(Natural News) OxyContin has practically become synonymous with the opioid epidemic currently plaguing the United States. The infamous drug’s manufacturer, Purdue Pharma, reportedly reeled in over $3 billion in profits from OxyContin by 2010 — but these profits have come with a deadly price. In 2015, over 15,000 people died from an overdose involving a prescribed opioid and the CDC reports that approximately half of all over dose deaths in the U.S. are related to prescription opioids of some kind.
In recent years, several cities and states have sought to hold the pharmaceutical companies behind the drugs accountable for their role in the proliferation of opioid drug addiction. Purdue Pharma, which is widely considered to be the company that started it all, has paid out millions upon millions of dollars in settlements over the course of the last decade or so. The state of Kentucky, for example, filed suit against the drug company for “fraud, conspiracy and negligence in the development and marketing” of their star drug, OxyContin. Purude reportedly settled that suit for $24 million, but no admission of wrongdoing was ever uttered.
Purdue has a laundry list of legal complaints frequently related to their aggressive and misleading marketing tactics. The pharma giant has come under fire for billing OxyContin as a 12-hour drug, despite knowing that in many people, it wears off far sooner than that — and leaves consumers writhing for more as they experience narcotic withdrawal.
A new lawsuit filed by lawmakers from the city of Everett, Washington, has a different sort of spin on it: they claim that Purdue Pharma knew that their drug was being illegally trafficked, and did nothing to stop it.
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Washington state officials are accusing the drug company for gross negligence, and they have proof.
LA Times investigation prompts legal action
The lawsuit follows a massive investigation led by the Los Angeles Times that traced illegally prescribed pills from LA up and down the West Coast. Reporter Harriet Ryan, who was part of the investigative team, recently spoke with NPR’s Rachel Martin.
During the interview, Ryan explained that it all started with a fake clinic in downtown LA where corrupt physicians were writing hefty prescriptions of opioids to the homeless. The drug ring would then take the homeless person to the pharmacy to fill their prescription and inevitably, the pills were then being sold in cities along the coast. Ryan believes huge quantities of these so-called medications were being illegally trafficked throughout the western portion of the U.S.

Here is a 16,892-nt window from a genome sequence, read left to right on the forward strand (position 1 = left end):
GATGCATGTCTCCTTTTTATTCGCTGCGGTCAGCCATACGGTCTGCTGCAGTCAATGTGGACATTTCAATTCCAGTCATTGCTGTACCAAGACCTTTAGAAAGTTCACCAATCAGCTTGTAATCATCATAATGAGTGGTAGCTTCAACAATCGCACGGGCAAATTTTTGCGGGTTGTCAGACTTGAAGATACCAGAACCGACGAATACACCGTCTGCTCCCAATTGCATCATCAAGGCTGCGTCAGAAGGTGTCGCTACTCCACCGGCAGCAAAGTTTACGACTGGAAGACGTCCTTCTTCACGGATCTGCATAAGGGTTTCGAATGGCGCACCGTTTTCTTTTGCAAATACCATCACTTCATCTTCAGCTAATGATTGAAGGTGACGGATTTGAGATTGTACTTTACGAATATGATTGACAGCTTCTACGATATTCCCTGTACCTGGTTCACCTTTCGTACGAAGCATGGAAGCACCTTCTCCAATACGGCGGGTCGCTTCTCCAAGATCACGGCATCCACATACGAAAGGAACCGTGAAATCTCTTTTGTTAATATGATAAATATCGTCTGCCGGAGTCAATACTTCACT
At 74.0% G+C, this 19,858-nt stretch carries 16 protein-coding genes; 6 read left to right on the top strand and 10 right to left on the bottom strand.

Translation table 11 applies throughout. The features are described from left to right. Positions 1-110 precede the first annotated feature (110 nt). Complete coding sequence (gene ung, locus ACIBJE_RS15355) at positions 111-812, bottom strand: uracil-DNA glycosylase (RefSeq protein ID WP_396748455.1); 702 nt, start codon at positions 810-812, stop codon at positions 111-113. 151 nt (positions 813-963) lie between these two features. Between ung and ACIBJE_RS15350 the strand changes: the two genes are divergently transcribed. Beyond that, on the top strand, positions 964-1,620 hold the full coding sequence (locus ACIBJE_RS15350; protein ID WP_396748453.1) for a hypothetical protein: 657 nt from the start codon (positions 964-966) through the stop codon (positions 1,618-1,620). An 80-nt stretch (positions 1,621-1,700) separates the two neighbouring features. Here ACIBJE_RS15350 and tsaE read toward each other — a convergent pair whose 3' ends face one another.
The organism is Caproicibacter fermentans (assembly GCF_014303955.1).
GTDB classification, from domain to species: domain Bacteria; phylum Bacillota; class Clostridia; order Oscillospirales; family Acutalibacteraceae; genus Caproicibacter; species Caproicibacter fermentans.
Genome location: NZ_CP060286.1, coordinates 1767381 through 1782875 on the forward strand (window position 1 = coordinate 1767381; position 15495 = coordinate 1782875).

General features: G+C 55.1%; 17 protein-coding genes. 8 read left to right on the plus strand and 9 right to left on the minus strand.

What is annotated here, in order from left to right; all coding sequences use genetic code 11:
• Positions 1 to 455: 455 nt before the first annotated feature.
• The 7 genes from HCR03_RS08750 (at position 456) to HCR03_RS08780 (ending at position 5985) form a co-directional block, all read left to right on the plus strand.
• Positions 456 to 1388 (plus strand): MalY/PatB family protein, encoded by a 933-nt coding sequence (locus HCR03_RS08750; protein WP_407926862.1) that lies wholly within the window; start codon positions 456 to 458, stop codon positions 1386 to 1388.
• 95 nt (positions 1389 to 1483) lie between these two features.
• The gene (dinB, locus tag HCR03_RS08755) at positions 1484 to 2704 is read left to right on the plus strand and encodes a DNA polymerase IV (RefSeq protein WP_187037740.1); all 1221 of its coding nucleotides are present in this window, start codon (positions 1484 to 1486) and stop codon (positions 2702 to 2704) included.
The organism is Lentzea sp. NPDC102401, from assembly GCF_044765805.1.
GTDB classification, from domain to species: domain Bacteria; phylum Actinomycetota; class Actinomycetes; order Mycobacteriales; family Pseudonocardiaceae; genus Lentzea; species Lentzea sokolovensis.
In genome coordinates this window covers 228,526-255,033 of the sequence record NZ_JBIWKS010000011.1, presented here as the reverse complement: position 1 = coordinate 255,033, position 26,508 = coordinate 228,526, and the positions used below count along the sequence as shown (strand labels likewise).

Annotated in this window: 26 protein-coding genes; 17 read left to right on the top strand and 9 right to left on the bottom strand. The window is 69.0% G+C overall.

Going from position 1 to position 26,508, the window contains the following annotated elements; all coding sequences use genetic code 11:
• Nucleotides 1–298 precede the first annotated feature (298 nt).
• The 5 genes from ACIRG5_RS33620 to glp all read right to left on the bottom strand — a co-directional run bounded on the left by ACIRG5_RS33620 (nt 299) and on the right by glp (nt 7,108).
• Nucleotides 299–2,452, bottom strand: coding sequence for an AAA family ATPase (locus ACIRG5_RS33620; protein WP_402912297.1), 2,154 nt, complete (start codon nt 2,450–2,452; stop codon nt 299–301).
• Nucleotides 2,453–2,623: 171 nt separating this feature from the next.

Eventually, an employee of Purdue Pharma noticed what was going on, and flagged the behavior as “suspicious.” The pharma giant apparently does have security in place to monitor for diversion of their pills, and the corporation even launched an investigation of the clinic’s lead prescription-writing doctor. Their investigation led them to decide the doctor should “go on a list that the company maintains of physicians that are suspected of misprescribing or colluding with drug dealers and addicts.”
Of course, this “list” did not ensure that the company would report what they knew or suspected to law enforcement. Instead, Purdue chose to wait until three years after the drug ring had shut down for other reasons to give up what information they had to the U.S. Attorney General’s office in LA.
Purdue’s actions in this drug arena — or rather, their lack of action — are what have prompted Everett’s lawsuit. But this lawsuit is different than others because the city is saying Purdue knew about the black market trade of their products and did nothing to stop it. As Ryan puts it, “And Everett is suing solely on that basis and saying, you are responsible for the damage that criminals did to our town with your product.”
How the lawsuit will pan out for the city of Everett is still up for debate. Some legal experts believe that they have a shot because Purdue’s own internal records show that they had evidence of illegal drug trafficking. But others say it’s a long-shot.
This also begs the question: what else do they know and haven’t reported? Who knows how many other unreported doctors and clinics are on that little list of theirs; there could be hundreds of people on that list engaging in illegal activity.
Should Purdue be held accountable for their failure to report a suspected drug trafficking ring — and the consequences their failure has had on communities across the West Coast?